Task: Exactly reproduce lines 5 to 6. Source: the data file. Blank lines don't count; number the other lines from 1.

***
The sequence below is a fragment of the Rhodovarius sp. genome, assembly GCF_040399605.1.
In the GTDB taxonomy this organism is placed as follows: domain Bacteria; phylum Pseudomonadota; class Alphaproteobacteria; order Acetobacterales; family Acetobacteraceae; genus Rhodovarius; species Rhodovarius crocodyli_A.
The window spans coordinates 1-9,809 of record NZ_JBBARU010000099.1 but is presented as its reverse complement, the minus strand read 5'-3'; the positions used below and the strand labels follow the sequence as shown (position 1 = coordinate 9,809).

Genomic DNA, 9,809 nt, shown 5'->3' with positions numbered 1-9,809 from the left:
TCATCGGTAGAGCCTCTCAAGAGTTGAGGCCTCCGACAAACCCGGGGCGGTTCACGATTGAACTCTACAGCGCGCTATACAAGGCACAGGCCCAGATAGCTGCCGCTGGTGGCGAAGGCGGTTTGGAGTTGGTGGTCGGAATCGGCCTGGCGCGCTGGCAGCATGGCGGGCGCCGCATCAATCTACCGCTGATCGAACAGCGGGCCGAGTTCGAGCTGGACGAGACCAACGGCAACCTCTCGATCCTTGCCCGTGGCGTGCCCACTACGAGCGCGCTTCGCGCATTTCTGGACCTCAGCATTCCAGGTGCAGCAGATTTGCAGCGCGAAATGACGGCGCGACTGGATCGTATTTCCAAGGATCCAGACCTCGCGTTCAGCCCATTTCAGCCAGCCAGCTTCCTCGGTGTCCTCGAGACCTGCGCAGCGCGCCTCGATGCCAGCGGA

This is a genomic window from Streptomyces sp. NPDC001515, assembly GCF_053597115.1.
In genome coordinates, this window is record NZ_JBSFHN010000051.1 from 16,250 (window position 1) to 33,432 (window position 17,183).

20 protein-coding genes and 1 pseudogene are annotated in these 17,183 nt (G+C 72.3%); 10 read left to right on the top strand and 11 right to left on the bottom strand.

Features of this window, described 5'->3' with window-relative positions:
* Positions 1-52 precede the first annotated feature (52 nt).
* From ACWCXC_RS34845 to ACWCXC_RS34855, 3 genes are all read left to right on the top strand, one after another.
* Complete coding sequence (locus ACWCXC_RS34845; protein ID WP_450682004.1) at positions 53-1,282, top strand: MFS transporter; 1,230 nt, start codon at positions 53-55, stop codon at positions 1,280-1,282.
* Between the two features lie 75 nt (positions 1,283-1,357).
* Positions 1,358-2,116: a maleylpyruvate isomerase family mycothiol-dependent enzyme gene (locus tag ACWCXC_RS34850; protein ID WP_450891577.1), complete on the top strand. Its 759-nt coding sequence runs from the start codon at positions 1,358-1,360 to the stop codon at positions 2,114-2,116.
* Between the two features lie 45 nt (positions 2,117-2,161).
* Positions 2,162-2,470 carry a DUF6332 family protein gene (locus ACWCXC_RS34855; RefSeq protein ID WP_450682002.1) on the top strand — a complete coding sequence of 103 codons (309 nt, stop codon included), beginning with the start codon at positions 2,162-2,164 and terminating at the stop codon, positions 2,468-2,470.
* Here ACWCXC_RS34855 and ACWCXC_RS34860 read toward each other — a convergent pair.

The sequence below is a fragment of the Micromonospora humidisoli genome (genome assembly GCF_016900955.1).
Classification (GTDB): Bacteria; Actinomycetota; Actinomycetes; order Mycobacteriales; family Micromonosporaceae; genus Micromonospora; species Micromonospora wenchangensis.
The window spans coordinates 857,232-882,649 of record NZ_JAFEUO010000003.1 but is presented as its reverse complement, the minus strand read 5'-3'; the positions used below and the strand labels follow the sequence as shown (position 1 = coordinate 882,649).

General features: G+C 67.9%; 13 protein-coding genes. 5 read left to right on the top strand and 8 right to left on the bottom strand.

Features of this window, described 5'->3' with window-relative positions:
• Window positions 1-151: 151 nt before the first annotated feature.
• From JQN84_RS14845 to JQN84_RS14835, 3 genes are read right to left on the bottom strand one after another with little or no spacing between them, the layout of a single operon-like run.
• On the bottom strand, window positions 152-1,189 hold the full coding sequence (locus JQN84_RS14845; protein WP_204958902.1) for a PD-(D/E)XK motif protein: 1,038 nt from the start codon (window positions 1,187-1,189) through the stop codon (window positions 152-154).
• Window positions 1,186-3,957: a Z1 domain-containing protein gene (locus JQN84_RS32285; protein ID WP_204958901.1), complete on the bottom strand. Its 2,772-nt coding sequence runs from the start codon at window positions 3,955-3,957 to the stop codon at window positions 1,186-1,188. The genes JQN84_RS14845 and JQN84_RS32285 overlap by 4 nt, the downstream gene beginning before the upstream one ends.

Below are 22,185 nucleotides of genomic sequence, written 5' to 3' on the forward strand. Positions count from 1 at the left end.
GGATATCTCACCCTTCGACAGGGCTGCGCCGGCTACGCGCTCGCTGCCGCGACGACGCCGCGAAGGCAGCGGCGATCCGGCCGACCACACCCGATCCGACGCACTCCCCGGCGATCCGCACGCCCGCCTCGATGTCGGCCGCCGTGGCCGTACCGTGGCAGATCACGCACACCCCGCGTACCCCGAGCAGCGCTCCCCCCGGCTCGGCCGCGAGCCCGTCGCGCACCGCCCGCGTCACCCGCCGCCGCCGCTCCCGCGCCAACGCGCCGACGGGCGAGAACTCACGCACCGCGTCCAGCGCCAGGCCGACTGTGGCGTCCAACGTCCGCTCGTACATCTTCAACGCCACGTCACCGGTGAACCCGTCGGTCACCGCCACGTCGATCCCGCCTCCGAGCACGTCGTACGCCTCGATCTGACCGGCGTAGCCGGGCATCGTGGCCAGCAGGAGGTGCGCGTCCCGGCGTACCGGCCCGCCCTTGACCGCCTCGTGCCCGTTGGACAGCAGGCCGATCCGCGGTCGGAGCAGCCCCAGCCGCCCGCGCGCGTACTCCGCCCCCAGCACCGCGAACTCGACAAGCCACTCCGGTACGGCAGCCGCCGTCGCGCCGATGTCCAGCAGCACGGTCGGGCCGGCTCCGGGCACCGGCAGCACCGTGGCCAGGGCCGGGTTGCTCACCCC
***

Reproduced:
TCATCGGTAGAGCCTCTCAAGAGTTGAGGCCTCCGACAAACCCGGGGCGGTTCACGATTGAACTCTACAGCGCGCTATACAAGGCACAGGCCCAGATAGCTGCCGCTGGTGGCGAAGGCGGTTTGGAGTTGGTGGTCGGAATCGGCCTGGCGCGCTGGCAGCATGGCGGGCGCCGCATCAATCTACCGCTGATCGAACAGCGGGCCGAGTTCGAGCTGGACGAGACCAACGGCAACCTCTCGATCCTTGCCCGTGGCGTGCCCACTACGAGCGCGCTTCGCGCATTTCTGGACCTCAGCATTCCAGGTGCAGCAGATTTGCAGCGCGAAATGACGGCGCGACTGGATCGTATTTCCAAGGATCCAGACCTCGCGTTCAGCCCATTTCAGCCAGCCAGCTTCCTCGGTGTCCTCGAGACCTGCGCAGCGCGCCTCGATGCCAGCGGA

This is a genomic window from Streptomyces sp. NPDC001515, assembly GCF_053597115.1.